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Do twin-blade / Twincutter circular saws produce a more accurate cut than regular circular saws? Do they have less kick-back? Do they reduce the tearout / splintering / chipping at the rear of the cut, compared to regular, single-blade circular saws? I'm looking for real-world experience, as I've seen countless sales-pitches on the matter.

The Twin-Cutter circular saws have two circular saw-blades spinning in opposite directions. It behaves similar to a regular circular saw, except with a slightly wider kerf (since there are two blades), with aparent benefits. Here is a sales pitch video on YouTube

Some additional articles which I find inconclusive:

  • More waste as sawdust would be the general rule of thumb. – Fiasco Labs Oct 8 '13 at 15:01
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I think the real place where this tool is useful compared to a traditional circular saw is for plunge cuts. I can't imagine where this would outperform a regular circular saw for a non-plunge cut unless you had tight access that a smaller twin blade could get into.

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I purchased one of these dual blade circular saws and to be honest they are no better than the persons talents using any power tools. Save your cash to buy the best quality saw that will give you the ability to do anything you want. My best investment to date in circular saws was my worm drive. It is heavier than others and needs more room but it doesn't kick back and has the power to cut anything I put in her path.Everyone has to try everything themselves so try to find someone who owns one and will let you try it out, plunge cutting is their major asset but this is no problem with my worm drive either ;) :)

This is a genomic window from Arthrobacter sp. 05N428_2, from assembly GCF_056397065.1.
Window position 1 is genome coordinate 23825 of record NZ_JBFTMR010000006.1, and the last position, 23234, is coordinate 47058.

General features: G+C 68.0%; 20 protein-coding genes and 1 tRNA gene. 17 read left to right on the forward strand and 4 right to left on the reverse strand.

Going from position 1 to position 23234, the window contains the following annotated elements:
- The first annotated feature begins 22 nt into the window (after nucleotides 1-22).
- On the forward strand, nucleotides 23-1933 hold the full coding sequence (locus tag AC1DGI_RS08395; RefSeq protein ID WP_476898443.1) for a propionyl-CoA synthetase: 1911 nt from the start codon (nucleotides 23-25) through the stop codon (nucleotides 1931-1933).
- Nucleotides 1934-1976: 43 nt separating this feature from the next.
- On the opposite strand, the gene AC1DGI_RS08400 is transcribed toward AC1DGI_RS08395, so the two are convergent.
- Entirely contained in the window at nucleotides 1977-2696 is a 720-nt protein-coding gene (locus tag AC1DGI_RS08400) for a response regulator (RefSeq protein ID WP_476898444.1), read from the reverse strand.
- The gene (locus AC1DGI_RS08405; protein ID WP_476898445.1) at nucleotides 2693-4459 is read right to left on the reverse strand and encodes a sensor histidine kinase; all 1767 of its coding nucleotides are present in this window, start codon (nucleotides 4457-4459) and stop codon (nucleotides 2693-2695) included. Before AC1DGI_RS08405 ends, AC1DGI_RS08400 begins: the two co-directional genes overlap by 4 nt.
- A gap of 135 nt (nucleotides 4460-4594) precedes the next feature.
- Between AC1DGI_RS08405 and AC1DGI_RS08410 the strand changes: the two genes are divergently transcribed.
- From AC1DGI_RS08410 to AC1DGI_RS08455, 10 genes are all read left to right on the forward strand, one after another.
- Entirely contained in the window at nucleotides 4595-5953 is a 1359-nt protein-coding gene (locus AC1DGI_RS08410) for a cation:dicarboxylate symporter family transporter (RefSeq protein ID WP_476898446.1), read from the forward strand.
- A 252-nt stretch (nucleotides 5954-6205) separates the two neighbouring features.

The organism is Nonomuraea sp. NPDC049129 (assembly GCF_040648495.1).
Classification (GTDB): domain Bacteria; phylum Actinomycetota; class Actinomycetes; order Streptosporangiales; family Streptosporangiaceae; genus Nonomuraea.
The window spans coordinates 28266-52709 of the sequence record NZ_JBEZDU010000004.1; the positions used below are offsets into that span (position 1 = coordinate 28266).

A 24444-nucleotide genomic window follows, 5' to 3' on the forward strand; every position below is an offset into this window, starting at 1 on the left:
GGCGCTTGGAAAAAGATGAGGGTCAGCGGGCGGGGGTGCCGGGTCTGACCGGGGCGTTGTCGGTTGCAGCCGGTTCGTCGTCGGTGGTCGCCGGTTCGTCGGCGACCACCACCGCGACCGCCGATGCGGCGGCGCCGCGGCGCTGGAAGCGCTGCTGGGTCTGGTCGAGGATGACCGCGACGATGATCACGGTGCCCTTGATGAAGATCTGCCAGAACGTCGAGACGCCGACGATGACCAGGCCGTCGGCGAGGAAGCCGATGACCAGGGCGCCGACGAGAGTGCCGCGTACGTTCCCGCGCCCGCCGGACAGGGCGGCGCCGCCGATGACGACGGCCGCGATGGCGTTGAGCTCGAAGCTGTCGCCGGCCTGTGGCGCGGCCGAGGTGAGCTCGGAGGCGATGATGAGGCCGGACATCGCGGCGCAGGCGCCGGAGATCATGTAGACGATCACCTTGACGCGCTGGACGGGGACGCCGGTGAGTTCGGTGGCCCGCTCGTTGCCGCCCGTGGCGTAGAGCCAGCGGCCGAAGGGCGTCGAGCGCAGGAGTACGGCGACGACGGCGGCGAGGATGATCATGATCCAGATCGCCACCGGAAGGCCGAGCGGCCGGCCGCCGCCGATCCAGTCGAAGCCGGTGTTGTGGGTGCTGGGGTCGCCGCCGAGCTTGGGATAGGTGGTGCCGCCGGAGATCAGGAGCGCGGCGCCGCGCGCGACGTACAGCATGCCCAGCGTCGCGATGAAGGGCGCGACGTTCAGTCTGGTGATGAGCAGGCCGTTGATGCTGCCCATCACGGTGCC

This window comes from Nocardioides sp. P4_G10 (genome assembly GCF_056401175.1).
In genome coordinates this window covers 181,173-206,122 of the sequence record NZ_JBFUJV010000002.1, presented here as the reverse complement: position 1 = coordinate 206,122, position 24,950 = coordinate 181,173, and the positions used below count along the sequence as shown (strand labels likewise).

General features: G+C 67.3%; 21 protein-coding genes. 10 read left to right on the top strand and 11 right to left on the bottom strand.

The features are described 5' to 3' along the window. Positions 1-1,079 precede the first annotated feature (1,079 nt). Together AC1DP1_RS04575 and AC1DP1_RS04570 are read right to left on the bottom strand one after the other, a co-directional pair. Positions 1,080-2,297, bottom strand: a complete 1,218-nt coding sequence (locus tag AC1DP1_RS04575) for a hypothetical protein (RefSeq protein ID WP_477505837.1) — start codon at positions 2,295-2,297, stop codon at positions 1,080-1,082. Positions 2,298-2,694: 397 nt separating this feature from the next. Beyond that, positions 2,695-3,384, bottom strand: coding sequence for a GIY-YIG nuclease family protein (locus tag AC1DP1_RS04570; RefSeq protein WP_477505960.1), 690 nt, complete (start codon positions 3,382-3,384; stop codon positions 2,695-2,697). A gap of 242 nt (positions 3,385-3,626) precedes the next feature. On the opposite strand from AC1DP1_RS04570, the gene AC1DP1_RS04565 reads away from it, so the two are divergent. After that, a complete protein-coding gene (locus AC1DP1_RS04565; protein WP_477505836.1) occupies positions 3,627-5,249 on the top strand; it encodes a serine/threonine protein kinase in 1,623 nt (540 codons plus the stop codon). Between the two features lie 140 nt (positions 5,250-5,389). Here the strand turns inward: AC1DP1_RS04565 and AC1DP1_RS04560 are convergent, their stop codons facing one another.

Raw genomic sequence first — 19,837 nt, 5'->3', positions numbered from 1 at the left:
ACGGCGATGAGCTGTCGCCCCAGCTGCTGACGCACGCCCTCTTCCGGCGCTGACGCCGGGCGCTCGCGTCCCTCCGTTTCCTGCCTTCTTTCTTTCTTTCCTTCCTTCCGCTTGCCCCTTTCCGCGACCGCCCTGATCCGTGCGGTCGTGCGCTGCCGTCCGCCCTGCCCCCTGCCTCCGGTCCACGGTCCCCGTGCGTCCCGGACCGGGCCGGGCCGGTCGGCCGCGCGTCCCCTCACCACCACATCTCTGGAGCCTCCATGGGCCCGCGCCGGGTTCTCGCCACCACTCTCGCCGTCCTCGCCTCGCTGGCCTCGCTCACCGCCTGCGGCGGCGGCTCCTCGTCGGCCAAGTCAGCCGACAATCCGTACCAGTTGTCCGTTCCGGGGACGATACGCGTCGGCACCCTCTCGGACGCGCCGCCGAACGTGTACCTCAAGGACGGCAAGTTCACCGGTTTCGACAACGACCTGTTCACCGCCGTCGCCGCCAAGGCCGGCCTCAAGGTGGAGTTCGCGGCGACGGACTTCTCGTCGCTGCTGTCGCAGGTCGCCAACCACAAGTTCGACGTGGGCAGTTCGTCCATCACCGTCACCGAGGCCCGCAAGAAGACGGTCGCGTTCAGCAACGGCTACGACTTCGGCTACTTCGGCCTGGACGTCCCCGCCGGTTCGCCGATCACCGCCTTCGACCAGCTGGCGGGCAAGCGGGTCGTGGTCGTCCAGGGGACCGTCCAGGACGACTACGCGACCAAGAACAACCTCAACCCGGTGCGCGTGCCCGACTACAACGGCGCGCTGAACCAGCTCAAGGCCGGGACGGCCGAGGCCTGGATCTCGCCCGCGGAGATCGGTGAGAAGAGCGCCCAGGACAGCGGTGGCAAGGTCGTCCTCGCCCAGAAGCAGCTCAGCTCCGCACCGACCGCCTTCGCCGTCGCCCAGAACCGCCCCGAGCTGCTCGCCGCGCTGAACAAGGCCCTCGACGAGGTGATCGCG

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Regular circular saw works just fine if you know how to use it. There are also smaller 4.5" circular saws that may be better for intricate work like flooring or someone with less strength. The trick is to put the shoe down before you put the blade down so that it doesn't kick. Having a laser guide on the saw can also be helpful.

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As I see it, most of the benefits they tried to ascribe to this new technology are not unique to it, you can do most of that with a standard circular saw. The only thing I saw different, and it might be nice IF you need to do that a lot, is the plunge cut going backward. You can plunge cut with a standard circular saw, but going backward is a bit tricky, running a risk of the saw jumping out of the kerf.

Having to deal with the wax lube stick negates that single benefit as far as I'm concerned.

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